The People’s Republic of China (PRC) is now a global power with a major economic presence on every continent. China accomplished its transformation into the world’s second-biggest economy without shedding its communist leadership; without democratizing; and without fighting a single major war. More importantly, it achieved its economic success without being a US satellite, as Germany and Japan were compelled to do following the Second World War. China should no longer be referred to as an ‘emerging power’; the PRC’s emergence phase is complete and China is now a great power. Like all great powers past and present, the PRC is now seeking to consolidate and extend its power projection both regionally and globally. To accomplish this, Beijing is in the midst of constructing a series of ‘Great Walls’ (Osawa 2013): the ‘Great Firewall’ of cyberspace; the ‘Great Wall at Sea’ in the South and East China Seas (Cole 2001); and, potentially, a network of Air Defence Identification Zones (ADIZ), forming a ‘Great Wall in the Sky’.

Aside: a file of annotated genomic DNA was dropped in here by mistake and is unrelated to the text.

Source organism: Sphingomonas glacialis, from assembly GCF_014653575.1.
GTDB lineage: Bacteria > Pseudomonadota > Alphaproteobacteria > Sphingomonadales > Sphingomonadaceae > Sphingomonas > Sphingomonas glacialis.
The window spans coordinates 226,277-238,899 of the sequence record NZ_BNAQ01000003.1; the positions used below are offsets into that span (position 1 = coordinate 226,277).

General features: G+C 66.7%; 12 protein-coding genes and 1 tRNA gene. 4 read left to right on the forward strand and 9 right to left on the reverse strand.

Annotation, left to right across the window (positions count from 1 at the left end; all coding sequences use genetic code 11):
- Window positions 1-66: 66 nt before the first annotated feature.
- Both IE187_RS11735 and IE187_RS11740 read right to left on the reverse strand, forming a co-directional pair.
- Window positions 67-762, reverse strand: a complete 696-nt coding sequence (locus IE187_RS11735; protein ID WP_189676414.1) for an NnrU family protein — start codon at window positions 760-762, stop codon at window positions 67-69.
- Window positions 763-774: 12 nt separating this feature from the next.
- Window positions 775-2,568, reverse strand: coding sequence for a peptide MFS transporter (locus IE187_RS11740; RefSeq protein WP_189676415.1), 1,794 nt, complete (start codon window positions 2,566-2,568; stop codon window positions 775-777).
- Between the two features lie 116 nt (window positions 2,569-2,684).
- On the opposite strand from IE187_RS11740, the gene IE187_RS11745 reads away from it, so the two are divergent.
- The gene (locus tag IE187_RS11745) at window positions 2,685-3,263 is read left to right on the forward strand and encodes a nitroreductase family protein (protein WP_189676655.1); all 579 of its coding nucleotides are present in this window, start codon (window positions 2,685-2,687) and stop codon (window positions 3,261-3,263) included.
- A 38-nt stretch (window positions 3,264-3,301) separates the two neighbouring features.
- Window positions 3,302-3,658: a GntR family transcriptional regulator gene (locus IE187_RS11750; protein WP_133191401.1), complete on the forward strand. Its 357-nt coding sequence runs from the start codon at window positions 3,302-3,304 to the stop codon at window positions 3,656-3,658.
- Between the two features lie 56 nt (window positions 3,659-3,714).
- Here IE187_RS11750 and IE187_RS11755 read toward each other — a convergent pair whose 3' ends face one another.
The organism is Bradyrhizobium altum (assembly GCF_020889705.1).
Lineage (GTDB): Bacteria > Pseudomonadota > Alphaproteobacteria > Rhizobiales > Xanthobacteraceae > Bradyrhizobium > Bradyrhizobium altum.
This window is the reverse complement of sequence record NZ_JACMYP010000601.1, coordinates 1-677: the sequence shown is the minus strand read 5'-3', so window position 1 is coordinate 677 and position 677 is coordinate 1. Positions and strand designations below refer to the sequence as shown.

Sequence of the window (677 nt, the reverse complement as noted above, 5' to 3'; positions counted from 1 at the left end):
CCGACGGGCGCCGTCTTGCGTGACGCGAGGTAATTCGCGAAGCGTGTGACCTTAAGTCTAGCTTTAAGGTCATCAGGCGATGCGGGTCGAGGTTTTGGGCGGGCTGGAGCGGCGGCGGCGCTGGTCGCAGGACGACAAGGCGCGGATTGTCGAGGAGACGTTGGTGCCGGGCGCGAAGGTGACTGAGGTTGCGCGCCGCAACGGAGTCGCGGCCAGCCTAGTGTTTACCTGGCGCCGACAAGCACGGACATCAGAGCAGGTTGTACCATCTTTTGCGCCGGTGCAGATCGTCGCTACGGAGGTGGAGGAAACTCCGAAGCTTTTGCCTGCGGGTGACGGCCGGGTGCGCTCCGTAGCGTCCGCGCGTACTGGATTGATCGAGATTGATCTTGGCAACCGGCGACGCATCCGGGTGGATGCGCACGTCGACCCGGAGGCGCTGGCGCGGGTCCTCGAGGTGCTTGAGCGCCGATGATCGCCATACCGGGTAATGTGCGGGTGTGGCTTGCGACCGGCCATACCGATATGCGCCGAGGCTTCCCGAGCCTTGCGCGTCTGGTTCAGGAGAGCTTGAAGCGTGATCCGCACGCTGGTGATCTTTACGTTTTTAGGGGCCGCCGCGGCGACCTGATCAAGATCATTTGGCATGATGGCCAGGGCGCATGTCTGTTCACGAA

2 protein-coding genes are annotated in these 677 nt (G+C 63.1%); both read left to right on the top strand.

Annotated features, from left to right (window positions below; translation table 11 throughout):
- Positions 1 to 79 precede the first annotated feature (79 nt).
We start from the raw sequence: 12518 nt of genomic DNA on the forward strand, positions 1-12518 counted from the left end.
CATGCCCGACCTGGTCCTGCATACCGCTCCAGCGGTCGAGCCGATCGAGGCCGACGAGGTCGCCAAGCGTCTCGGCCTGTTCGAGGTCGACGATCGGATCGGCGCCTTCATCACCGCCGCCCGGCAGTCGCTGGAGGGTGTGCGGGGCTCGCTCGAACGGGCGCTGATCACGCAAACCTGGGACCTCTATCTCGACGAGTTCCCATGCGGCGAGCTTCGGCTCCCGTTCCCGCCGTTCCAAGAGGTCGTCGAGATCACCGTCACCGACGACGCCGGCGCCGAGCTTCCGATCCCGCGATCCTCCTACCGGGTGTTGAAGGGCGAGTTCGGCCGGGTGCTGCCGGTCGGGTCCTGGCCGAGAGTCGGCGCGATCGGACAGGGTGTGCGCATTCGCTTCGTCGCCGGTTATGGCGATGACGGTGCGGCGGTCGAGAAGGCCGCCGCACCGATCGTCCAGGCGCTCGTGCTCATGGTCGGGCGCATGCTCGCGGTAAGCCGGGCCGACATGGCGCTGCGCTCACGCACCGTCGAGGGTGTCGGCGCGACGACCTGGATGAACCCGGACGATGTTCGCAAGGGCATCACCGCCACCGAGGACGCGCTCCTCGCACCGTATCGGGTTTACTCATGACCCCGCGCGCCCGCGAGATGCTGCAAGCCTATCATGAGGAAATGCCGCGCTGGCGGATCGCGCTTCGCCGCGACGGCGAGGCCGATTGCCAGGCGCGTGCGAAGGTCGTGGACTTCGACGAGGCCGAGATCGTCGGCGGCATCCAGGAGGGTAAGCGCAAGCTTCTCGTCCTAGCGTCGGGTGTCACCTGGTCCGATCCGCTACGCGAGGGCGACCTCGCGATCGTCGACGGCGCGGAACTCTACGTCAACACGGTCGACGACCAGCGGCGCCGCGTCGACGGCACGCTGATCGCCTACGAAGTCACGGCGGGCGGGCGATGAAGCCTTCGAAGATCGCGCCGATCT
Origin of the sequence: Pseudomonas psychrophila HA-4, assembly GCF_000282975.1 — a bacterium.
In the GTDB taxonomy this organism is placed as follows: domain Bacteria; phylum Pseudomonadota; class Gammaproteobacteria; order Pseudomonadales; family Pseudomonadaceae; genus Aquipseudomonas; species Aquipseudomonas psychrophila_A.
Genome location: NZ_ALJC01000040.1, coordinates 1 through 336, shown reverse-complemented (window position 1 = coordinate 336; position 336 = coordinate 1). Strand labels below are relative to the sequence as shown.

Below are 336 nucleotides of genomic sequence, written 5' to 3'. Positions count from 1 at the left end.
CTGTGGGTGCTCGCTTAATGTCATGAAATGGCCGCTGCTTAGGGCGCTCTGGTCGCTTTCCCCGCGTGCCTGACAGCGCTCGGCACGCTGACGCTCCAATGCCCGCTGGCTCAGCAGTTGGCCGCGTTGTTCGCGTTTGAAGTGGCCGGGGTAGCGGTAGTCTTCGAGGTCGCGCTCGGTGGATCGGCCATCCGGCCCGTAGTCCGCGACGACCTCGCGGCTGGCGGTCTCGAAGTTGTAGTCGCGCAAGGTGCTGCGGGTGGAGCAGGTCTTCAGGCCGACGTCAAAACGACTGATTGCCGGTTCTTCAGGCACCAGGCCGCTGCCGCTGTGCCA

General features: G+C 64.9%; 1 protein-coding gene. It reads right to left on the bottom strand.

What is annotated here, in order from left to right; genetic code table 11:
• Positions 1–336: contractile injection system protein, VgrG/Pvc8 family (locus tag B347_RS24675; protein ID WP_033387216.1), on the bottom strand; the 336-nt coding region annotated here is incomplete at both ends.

|Title of host publication||The New Global Politics of the Asia Pacific|
|Subtitle of host publication||Conflict and Cooperation in the Asian Century|
|Editors||Michael K. Connors, Rémy Davison, Jörn Dosch|
|Place of Publication||London UK|
|Publisher||Taylor & Francis|
|Number of pages||32|
|Publication status||Published - 1 Jan 2018|